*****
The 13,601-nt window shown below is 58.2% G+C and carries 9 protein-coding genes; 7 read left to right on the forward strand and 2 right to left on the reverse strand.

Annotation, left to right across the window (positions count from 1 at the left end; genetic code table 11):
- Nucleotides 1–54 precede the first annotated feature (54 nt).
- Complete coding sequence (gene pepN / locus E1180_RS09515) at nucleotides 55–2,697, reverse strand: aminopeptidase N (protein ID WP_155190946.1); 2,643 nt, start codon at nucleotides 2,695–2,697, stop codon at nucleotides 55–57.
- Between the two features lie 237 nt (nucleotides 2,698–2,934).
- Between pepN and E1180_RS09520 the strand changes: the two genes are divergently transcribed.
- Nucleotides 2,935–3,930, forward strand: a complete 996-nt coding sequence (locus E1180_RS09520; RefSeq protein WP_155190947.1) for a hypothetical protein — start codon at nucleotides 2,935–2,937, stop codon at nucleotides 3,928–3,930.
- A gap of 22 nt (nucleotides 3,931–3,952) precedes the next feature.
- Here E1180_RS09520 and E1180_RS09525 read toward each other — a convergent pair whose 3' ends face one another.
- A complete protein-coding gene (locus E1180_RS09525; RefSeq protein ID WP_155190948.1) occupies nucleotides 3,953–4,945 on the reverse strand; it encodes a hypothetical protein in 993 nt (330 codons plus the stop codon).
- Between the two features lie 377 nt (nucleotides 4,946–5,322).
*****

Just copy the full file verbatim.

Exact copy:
The 13,601-nt window shown below is 58.2% G+C and carries 9 protein-coding genes; 7 read left to right on the forward strand and 2 right to left on the reverse strand.

Annotation, left to right across the window (positions count from 1 at the left end; genetic code table 11):
- Nucleotides 1–54 precede the first annotated feature (54 nt).
- Complete coding sequence (gene pepN / locus E1180_RS09515) at nucleotides 55–2,697, reverse strand: aminopeptidase N (protein ID WP_155190946.1); 2,643 nt, start codon at nucleotides 2,695–2,697, stop codon at nucleotides 55–57.
- Between the two features lie 237 nt (nucleotides 2,698–2,934).
- Between pepN and E1180_RS09520 the strand changes: the two genes are divergently transcribed.
- Nucleotides 2,935–3,930, forward strand: a complete 996-nt coding sequence (locus E1180_RS09520; RefSeq protein WP_155190947.1) for a hypothetical protein — start codon at nucleotides 2,935–2,937, stop codon at nucleotides 3,928–3,930.
- A gap of 22 nt (nucleotides 3,931–3,952) precedes the next feature.
- Here E1180_RS09520 and E1180_RS09525 read toward each other — a convergent pair whose 3' ends face one another.
- A complete protein-coding gene (locus E1180_RS09525; RefSeq protein ID WP_155190948.1) occupies nucleotides 3,953–4,945 on the reverse strand; it encodes a hypothetical protein in 993 nt (330 codons plus the stop codon).
- Between the two features lie 377 nt (nucleotides 4,946–5,322).